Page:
Ah, Russian dressing. Of all the salad dressings and sauces, there is perhaps more controversy surrounding this condiment than any other. Where did it come from? (News flash: It wasn’t Russia) What ingredients should be used in making it? What color should it be?
Sadly, I don’t have all these answers. The origins of Russian dressing are lost in the mists of time. Sure, you’ll find stories on the internets and in foodie books, but they all seem to disagree with each other, so instead of repeating any of them here, I’ll just say that it most likely appeared sometime around the early Twentieth Century—A time I like to call the Golden Age of salad dressings. Prior to this time we pretty much had oil and vinegar to dress a salad. But suddenly, new and interesting dressings started popping up around the globe with great regularity. Italian dressing was born, then French, Caesar, Green Goddess, Thousand Island. All of these and many more popped up in the first few decades of the Twentieth.
By the 50s, it was a regular smorgasbord of dressings available. It truly was, ahem, the salad days, and a great time to be a dressing aficionado. (I am, in fact, a dressing aficionado. I keep over a dozen on hand at any given time. But hey, variety is the spice of life, right?)
Speaking of Thousand Island, this dressing has a bit of a murky history as well, perhaps because it is muddled up with Russian dressing’s history.
One was most likely an offshoot of the other, but no one is sure which came first. (Though some will argue that they know) The two are used interchangeably in many recipes (including Reuben Sandwiches), and they are quite similar in taste and appearance.
Now, if your only familiarity with Russian dressing is Aisle Seven of your local Piggly Wiggly, well then, you might say, “Chris, Russian and Thousand Island are different. Look, here’s a picture!”
And to this I would say, yes, store-bought Russian dressing is somewhat different from T.I. It has a deep red color as opposed to beige, and it tastes strongly of celery seed. In fact, other than that celery seed flavor, it is quite close to Kraft’s Catalina French dressing.
But, I say to you--if you go to a real, honest Injun New York deli, this isn’t what you’re gonna get on your Ruben. You’re gonna get something that looks like Thousand Island. But, it’s gonna taste slightly different than the T.I. you’re used to. And that’s because it’s not T.I., it’s Russian. Confused? Me too. There are more Russian dressing recipes out there than you can shake a hammer and sickle at, and they’re all different. But hey, I wanna make some Russian Dressing so I can make me a Reuben. So, what to do?
Well, I decided that if anyone is an authority on the matter, it should be those good folks who run the aforementioned N.Y. Delis. I remember the taste of their Russian, so I decided that was what I would shoot for when I mixed me up a batch.
I started with about six different recipes, and tried them all. All were interesting, and one was even a little bit weird. It had beets in it, which I thought was cool (beets are so Russian-y, after all), but this one came out all pink, and it tasted a bit beet-y, so it wasn’t really like any R.D. I’d ever tasted. I liked it, but it weren’t what I was looking for.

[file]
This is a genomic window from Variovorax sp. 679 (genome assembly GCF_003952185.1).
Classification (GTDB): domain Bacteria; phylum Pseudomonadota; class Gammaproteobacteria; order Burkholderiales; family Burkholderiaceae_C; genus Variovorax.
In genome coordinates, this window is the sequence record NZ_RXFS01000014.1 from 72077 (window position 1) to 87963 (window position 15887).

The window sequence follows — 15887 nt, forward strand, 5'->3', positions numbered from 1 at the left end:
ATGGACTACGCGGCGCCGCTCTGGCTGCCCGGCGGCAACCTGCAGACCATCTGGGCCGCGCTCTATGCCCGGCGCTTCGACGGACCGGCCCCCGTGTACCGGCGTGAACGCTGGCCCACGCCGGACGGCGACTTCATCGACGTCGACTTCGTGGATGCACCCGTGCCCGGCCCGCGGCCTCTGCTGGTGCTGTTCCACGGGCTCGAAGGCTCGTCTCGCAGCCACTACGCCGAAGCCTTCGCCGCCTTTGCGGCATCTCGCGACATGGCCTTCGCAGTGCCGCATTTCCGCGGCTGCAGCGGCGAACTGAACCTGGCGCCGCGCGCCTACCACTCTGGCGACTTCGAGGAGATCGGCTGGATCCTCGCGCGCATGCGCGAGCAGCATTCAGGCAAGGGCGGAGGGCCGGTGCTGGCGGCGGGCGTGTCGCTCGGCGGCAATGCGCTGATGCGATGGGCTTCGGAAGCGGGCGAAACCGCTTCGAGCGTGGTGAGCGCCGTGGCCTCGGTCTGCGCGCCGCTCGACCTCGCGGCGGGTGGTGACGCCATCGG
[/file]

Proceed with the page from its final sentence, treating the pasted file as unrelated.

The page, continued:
I finally came up with combining some of the recipes, taking what was common to all of them (like mayo, relish and horseradish) and then tweaking it a bit here and there. In fact, speaking of the horseradish, I think this is the one ingredient that sets Russian apart from T.I. Most Russians have horseradish, most T.I.s do not.
But, enough with the histories and formalities. Let’s go make us some dressing. Some Russian dressing. But unlike a Russian racehorse, we’ll take our time doing it.
NY Deli-Style Russian Dressing
1 Cup Mayonnaise
1/3 Cup Heinz Chili Sauce
2 Tablespoons Sour Cream
2 Tablespoons Minced Cornichons (or Dill Pickle Relish)
2 Tablespoons Minced Onion
1 Tablespoon Prepared Horseradish
1 Tablespoon Celery Seed
1 Teaspoon Worcestershire Sauce
1/2 Teaspoon Lemon Juice
1/2 Teaspoon Paprika
1/2 Teaspoon Kosher Salt
Combine all the ingredients together in a bowl and mix thoroughly by hand with a whisk.
Refrigerate for a couple hours to let the flavors meld. That’s pretty much it. Wow, I guess we didn’t need to take our time after all. This really is the dressing to make if you’re in a rush.
A few notes. Use real mayonnaise and not Miracle Whip or such…they are not the same. Make sure to use Heinz Chili Sauce.
If you can’t find it for some reason, use ketchup rather than another brand of chili sauce. The thing you’re going for with this condiment is a spicy tomato-y flavor, and that’s just what Heinz has, a spicier than ketchup ketchup flavor, with no actual chile heat. Other sauces might have that heat, and while that might be nice for us chili-heads, it wouldn’t be apropos in our Russian Dressing.
Also, try to find good cornichons for the recipe. Maille brand from France are quite nice.
Cornichons have a slightly different flavor than their more common cousin pickles,
and I think they work much better in this dressing recipe than pickle relish does, which to me tends to be reminiscent of ball park hot dogs. Finally, make sure you’re using celery seed, and not celery salt, which would make the dressing too salty.
That's about it, comrads!
Russian Dressing, chilled and ready to invade your taste buds!
Until next time,